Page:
Welcome to the second issue of the Swedish Journal of Music Research/STM–SJM, equivalent to the 97th volume of Svensk tidskrift för musikforskning.
STM–SJM is a peer-reviewed journal for music research in various disciplines. Musicology, Music Education Research, and Artistic Research in Music are the three core areas, and research concerning music carried on in other disciplines within the Humanities and the Social Sciences, like History, Ethnology, Sociology, or Media and Communication Studies, are clearly within its scope. STM–SJMis published both in electronic (Open Access, continuous publication) and paper format. Its aim and ambition is to be not just a prime platform for the publication of music research executed in Sweden, but an important platform for researchers in the other Nordic countries, as well as a strong alter native for the publication of research on music and musical phenomena related to the Nordic countries, irrespective of provenience.
About this issue
The second issue of STM–SJM includes peer reviewed articles, reviews, and obituaries.
‘Between critic and public. Listening to the musical work in Stockholm during the long 19th century’ is an article by Professor Ulrik Volgsten. (At the time of electronic publication (June 23, 2015), Volgsten was Associate Professor in Musicology at the School of Music, Theatre and Art, Örebro University.) Through a systematic, selective study of the daily press criticism in Stockholm in the 19th century, the author qualifies the picture of 19th-century listeners as in general apprehending music as autonomous musical works.
‘Music listening and matters of equality in music education’ is an article jointly written by Professor Eva Georgii-Hemming, School of Music, Theatre and Art, Örebro University, and Ph.D. Victor Kvarnhall. Taking its point of departure in the notion of inclusion in an educational context, as well as a certain idea of how music and societal construct is related, it recognizes the excluding effect on some students of the current use of certain varieties of popular music in public school music education – in, e.g., the Nordic countries. Against this background, the article enters an extensive discussion of how educators could use classroom practice in music listening for furthering equality and inclusion.
‘The revised versions of Kurt Atterberg’s symphonies’ documents the research done by Ph D Carola Finkel, lecturer at Hochschule für Musik und Darstellende Kunst Frankfurt, concerning the different versions of three of Atterberg’s symphonies. The author relates the history and the details of the different versions, and sets the stage for more considerate choices in the performance of these works.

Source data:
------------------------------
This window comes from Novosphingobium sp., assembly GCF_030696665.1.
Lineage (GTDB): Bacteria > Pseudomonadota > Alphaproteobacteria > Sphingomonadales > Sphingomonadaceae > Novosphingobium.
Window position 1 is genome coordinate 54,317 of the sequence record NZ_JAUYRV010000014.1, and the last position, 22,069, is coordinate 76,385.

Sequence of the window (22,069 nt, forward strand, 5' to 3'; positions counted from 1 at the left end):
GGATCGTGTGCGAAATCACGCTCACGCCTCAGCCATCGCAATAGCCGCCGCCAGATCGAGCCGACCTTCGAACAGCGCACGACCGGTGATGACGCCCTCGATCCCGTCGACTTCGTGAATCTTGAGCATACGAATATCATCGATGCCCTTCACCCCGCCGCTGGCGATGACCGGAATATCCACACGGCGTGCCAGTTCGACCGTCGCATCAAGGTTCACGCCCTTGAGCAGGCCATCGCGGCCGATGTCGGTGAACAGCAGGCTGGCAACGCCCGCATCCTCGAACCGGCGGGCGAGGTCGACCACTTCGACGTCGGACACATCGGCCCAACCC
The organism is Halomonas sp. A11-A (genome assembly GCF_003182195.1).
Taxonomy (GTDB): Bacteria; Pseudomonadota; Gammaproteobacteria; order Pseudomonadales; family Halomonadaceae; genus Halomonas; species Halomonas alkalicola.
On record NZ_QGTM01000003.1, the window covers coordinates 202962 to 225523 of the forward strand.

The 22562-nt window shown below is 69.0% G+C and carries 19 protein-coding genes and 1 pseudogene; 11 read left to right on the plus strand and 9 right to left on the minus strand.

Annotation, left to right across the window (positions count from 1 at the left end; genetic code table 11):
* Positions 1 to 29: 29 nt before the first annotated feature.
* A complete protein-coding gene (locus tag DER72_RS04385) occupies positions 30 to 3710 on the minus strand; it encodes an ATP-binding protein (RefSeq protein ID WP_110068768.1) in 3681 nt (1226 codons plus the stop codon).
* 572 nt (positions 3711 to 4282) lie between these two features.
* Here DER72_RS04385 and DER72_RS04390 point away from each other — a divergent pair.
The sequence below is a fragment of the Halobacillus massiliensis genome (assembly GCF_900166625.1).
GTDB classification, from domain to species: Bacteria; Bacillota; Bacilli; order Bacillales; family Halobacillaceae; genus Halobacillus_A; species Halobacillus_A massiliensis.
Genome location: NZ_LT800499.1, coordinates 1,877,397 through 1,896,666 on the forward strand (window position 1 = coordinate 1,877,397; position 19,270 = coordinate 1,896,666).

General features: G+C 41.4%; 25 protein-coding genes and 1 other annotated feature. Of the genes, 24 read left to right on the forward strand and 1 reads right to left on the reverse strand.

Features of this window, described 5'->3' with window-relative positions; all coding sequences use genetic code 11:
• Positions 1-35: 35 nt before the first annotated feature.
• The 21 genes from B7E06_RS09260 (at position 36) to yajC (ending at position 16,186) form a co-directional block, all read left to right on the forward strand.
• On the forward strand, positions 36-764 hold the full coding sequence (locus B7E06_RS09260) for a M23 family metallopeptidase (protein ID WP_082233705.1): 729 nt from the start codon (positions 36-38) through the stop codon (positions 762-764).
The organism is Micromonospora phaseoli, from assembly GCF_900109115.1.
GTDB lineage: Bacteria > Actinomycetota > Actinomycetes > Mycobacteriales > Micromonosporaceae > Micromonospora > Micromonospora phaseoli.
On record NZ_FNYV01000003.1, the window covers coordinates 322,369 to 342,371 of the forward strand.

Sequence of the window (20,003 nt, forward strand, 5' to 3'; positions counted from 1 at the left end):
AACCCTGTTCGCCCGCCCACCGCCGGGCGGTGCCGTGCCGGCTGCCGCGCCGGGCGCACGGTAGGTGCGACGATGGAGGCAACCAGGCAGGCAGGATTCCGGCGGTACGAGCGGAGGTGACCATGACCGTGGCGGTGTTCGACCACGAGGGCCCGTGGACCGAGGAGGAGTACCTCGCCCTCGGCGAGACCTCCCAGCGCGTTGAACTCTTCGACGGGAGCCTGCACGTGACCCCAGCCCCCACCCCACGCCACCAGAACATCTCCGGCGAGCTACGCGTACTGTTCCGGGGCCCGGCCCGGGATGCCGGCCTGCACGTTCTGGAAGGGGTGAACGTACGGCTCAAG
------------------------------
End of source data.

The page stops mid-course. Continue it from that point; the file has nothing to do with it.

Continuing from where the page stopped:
In ‘The music classroom as a local place and a public space: Democratic education towards music as a language of us all’, Cecilia Ferm Thorgersen, Professor in Music Education at Luleå University of Technology, investigates the implications of the philosopher Hannah Arendt’s thoughts on democracy, equality and freedom for the realization of the Swedish curriculum for compulsory schools (Lgr 11). In other words, Arendt is suggested as a guide for music educators to interpret the steering documents of the music education.
STM–SJM has received funding from the Swedish Research Council for production and distribution of the volume 2015.
Stockholm 31 January 2016
Jacob Derkert (chief editor, publisher) email@example.com
Erik Wallrup firstname.lastname@example.org
Editorial Board (since May 2015)
Karin Hallgren (Linnæus University, Växjö)
Åsa Bergman (University of Gothenburg)
Sverker Hyltén Cavallius (Musikverket)
Henrik Frisk (Royal College of Music, Stockholm)
Claes Ericsson (Halmstad University)
Alf Björnberg (University of Gothenburg)
Johannes Brusila (Åbo Akademi University)
Bengt Edlund (formerly at Lund University)
Karin L Eriksson (Linnaeus University, Växjö)
Johan Fornäs (Södertörn University)
Erling E. Guldbrandsen (University of Oslo)
Erkki Huovinen (University of Jyväskylä)
Jeffrey Kallberg (University of Pennsylvania)
Annemette Kirkegaard (University of Copenhagen)
Lars Lilliestam (University of Gothenburg)
Signe Rotter (Akademie der Künste Berlin)
Øivind Varkøy (Norwegian Academy of Music)
- STM-SJM 2015, full pdf of print version
- Cecilia Ferm Thorgersen : The music classroom as a local place and a public space: Democratic education towards music as a language of us all
- Carola Finkel : The revised versions of Kurt Atterberg’s symphonies
- Eva Georgii-Hemming: Victor Kvarnhall : Music listening and matters of equality in music education
- Ulrik Volgsten : Between critic and public. Listening to the musical work in Stockholm during the long 19th century